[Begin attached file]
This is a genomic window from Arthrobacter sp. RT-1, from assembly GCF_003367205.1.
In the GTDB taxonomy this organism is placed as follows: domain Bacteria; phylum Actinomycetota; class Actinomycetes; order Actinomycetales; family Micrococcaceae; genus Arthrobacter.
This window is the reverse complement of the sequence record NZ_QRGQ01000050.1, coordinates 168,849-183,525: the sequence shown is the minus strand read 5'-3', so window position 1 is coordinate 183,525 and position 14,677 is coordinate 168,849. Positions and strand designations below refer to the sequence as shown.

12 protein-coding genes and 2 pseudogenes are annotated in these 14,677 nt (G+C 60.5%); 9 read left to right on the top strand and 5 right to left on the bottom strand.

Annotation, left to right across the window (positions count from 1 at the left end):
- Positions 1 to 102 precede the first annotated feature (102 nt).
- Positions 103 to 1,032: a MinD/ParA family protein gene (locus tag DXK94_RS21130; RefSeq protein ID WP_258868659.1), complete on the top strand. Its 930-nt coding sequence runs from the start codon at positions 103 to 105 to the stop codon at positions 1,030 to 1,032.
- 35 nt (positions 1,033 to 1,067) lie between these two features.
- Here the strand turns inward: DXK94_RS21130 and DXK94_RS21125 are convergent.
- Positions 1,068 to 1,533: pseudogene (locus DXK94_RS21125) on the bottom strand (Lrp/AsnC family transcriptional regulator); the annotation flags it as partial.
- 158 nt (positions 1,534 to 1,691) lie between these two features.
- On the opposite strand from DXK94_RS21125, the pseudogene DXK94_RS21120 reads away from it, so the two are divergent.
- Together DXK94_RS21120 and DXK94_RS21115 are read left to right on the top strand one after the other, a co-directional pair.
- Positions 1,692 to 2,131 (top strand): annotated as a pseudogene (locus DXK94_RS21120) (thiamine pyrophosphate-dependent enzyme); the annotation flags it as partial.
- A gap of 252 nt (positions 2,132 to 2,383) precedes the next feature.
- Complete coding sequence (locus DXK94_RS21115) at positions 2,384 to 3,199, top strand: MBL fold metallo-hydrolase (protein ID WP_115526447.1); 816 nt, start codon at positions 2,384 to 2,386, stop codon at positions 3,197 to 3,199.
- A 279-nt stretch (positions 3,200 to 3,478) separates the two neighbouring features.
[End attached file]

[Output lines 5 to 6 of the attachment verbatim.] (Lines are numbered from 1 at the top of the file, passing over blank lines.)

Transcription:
Annotation, left to right across the window (positions count from 1 at the left end):
- Positions 1 to 102 precede the first annotated feature (102 nt).